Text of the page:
Berkeley City Council will vote on resolution to oppose Alta Bates closure

BERKELEY (BCN) — The Berkeley City Council will vote tonight on a resolution that would oppose plans by Sutter Health to close Alta Bates Medical Center by 2030 to avoid the cost of meeting the state’s tough earthquake safety standards.

Sutter Health officials recently said they plan to close the 300-bed hospital and merge it with Summit Medical Center in Oakland, which is 3 miles away.

Alta Bates’ acute care facilities aren’t up to state standards that require acute-care buildings to remain operable after a major earthquake.

The move would leave Berkeley without an emergency room.

The resolution by City Councilmembers Max Anderson, Kriss Worthington and Jesse Arreguin would oppose Sutter Health’s plans to cease operations at Alta Bates and ask that city departments identify opportunities to seismically retrofit the current location, which is on Ashby Avenue near Telegraph Avenue.

The resolution says Alta Bates “is crucial for providing timely healthcare services for the people of Berkeley and cities beyond Berkeley’s border.”

It says, “Sutter must not be allowed to put profits before lives nor endanger the residents of Berkeley.”

The City Council meeting is scheduled to begin at 7 p.m. at the council’s chambers at 2134 Martin Luther King Jr. Way.

At 6 p.m., registered nurses who belong to the California Nurses Association/National Nurses United and community leaders will hold a news conference in front of the council chambers to urge the council to approve the resolution.

The nurses’ union said Alta Bates is an important facility because it’s the only remaining full service hospital along the densely populated corridor between Oakland and Vallejo.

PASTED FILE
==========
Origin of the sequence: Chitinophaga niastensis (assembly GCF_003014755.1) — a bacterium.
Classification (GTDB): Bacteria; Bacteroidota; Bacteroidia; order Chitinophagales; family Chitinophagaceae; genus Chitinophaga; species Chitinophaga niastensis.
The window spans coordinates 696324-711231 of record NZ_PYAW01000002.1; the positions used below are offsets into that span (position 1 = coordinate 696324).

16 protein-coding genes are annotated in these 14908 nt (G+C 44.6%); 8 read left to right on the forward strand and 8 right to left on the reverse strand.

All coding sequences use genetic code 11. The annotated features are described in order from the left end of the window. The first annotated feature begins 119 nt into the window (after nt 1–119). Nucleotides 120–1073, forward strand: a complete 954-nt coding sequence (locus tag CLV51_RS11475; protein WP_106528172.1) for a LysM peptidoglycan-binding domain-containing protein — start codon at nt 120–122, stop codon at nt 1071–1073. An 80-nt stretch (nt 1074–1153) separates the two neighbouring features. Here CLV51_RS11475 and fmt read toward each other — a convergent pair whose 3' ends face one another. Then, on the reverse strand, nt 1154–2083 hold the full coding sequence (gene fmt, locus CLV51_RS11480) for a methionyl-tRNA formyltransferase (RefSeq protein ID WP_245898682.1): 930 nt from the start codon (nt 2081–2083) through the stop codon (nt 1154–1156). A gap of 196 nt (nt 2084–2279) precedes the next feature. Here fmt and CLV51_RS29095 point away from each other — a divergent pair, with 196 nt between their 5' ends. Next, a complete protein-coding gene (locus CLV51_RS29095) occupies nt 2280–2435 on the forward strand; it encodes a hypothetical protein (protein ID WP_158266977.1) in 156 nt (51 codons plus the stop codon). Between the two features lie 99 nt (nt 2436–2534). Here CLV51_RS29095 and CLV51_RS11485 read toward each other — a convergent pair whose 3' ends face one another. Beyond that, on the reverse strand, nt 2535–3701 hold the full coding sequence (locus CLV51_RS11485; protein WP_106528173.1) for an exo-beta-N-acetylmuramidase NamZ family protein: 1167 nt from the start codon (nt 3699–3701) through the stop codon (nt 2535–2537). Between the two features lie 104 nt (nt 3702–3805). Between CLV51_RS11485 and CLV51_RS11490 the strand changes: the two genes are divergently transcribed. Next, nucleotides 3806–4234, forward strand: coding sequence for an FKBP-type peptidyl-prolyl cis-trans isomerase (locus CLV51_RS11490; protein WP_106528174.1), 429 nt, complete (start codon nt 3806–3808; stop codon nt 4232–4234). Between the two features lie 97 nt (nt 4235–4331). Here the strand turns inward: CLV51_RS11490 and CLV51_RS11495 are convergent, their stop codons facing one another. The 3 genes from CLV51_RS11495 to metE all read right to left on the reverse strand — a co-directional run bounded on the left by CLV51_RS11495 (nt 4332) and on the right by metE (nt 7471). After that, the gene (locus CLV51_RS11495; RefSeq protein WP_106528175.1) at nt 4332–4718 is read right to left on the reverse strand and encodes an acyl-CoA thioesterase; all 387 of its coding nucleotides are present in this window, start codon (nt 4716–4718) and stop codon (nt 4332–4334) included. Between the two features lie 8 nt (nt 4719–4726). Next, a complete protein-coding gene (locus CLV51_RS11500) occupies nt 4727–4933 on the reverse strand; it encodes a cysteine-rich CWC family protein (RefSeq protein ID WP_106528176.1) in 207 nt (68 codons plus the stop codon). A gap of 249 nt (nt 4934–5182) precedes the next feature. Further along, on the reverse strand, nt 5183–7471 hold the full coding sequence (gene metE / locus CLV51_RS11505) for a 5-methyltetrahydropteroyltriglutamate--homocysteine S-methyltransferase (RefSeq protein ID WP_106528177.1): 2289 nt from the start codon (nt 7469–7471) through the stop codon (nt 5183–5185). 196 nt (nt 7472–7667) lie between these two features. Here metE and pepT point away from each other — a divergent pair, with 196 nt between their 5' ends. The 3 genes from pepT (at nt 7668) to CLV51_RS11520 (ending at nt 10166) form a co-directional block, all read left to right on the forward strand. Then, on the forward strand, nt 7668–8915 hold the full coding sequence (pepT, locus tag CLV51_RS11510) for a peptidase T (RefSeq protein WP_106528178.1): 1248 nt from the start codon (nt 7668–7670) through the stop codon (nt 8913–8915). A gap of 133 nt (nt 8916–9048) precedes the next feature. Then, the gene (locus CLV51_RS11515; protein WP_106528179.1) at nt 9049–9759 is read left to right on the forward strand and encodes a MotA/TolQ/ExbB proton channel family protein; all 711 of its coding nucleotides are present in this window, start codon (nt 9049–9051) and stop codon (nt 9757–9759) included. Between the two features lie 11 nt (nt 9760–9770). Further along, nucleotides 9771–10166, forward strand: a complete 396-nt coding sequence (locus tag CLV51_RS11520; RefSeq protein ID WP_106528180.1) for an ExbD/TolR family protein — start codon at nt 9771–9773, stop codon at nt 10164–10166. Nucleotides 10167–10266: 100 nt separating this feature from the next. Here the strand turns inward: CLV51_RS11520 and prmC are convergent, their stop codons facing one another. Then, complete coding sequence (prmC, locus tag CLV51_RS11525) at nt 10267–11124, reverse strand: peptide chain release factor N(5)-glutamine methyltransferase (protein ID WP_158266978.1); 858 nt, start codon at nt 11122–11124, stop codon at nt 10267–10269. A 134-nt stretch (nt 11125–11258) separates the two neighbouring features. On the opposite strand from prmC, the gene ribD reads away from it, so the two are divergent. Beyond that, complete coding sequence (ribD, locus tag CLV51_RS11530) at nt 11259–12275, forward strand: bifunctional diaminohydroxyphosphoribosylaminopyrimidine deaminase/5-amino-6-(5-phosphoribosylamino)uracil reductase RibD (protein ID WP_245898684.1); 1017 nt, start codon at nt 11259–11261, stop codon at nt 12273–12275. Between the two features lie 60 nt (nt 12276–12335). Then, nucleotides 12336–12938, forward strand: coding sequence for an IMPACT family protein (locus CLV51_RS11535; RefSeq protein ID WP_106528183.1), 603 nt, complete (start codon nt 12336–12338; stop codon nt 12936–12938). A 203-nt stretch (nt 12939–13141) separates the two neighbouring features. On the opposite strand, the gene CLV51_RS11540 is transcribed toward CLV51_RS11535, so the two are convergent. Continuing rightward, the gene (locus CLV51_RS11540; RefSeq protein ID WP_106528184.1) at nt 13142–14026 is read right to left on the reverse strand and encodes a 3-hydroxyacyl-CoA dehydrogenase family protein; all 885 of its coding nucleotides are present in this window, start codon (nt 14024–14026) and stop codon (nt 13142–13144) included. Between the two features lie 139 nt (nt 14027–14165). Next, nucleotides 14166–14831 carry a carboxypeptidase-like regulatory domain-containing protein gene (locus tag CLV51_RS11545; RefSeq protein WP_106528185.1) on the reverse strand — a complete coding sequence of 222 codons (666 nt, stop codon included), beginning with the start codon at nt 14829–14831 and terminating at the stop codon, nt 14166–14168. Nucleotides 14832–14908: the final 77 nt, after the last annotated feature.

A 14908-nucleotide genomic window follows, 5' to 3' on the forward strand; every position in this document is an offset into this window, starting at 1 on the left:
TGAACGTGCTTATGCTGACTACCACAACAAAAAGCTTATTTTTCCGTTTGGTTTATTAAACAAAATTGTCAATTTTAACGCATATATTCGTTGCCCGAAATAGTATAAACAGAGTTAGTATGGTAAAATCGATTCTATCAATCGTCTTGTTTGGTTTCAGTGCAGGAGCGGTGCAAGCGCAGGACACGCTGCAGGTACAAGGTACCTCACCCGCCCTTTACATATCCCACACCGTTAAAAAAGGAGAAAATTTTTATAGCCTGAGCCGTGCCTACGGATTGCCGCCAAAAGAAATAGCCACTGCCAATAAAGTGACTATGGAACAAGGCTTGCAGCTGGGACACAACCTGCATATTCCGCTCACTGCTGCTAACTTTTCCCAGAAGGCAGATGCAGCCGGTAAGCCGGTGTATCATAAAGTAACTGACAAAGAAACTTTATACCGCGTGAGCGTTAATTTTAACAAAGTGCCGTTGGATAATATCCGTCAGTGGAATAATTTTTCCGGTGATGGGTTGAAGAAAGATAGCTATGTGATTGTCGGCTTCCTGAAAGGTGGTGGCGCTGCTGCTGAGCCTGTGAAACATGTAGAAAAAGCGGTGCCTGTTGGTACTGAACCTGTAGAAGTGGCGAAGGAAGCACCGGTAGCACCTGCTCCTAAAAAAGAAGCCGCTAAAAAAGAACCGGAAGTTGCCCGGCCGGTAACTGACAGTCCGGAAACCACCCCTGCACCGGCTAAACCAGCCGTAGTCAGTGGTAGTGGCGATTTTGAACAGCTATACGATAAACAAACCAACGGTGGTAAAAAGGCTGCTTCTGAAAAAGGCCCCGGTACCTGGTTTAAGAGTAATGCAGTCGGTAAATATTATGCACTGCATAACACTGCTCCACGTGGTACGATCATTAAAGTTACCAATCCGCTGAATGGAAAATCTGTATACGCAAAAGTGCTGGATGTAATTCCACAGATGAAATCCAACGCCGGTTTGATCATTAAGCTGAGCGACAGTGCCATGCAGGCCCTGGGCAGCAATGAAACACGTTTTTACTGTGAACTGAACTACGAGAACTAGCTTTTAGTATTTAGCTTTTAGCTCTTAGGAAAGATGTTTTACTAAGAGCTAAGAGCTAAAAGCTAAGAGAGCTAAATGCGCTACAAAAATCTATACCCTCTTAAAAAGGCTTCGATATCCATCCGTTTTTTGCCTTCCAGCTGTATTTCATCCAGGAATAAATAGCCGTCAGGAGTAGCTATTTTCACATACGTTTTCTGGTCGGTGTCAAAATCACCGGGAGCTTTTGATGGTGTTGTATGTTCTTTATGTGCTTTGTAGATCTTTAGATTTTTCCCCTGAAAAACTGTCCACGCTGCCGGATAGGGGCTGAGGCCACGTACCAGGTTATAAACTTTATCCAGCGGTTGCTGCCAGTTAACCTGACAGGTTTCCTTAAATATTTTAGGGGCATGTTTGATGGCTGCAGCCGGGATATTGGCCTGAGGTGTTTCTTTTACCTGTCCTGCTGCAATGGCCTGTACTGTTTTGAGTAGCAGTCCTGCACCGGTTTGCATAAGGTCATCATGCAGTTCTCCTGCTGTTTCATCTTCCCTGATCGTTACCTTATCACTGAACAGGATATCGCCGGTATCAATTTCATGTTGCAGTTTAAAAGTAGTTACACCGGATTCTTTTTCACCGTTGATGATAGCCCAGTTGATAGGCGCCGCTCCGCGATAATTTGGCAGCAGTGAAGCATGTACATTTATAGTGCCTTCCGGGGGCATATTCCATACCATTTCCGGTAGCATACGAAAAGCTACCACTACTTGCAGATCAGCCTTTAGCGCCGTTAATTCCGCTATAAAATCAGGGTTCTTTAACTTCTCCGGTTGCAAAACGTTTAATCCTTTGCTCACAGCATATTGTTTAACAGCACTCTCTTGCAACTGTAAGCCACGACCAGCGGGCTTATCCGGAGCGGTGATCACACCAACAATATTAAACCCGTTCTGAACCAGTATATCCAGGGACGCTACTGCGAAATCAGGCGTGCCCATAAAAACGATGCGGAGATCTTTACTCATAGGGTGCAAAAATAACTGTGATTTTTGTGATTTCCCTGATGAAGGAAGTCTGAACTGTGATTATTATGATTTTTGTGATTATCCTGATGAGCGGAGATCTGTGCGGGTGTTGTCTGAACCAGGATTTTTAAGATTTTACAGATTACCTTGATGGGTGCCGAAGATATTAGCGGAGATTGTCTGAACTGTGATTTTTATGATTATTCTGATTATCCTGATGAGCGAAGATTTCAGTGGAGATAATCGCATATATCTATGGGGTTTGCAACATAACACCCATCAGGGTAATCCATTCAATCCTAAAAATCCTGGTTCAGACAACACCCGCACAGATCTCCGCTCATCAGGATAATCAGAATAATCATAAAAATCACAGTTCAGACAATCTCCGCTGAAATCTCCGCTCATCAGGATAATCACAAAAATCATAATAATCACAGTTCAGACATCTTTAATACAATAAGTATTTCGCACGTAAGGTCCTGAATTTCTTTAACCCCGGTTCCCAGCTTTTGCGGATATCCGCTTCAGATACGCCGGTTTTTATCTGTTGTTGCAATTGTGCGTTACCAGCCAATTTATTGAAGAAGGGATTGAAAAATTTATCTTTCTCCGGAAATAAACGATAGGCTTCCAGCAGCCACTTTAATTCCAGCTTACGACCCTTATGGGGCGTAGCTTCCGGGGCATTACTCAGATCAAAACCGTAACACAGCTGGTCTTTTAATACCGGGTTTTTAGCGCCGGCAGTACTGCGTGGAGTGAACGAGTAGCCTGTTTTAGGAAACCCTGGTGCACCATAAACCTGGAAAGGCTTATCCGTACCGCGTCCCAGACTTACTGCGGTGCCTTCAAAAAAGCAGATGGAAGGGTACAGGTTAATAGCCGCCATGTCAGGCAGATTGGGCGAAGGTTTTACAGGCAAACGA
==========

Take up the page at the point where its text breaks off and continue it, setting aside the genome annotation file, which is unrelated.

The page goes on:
Stephanie Crowe Patten, a cardiac telemetry registered nurse at Sutter’s Summit Medical Center in Oakland, said in a statement, “As a cardiac nurse and a patient advocate, it is vital that Alta Bates remain a full service acute care hospital” because the Oakland facility doesn’t have the capacity to make up for the loss of the Berkeley facility.

“Without this hospital, the residents of the city of Berkeley, West Contra Costa County and Alameda County will be deprived of health care anywhere near their home and people will suffer adverse outcomes,” she said.

The nurses’ union said patients needing true emergency care would need to be rushed to a full-service hospital from Berkeley along heavily trafficked roads that can result in delays of up to 90 minutes or longer, depending on the availability of ambulances and transport staff.

Nurses said the loss of Alta Bates would also have a devastating impact on women and children because it is a major regional center of care for women in labor, post- and ante-partum care and newborn intensive care.

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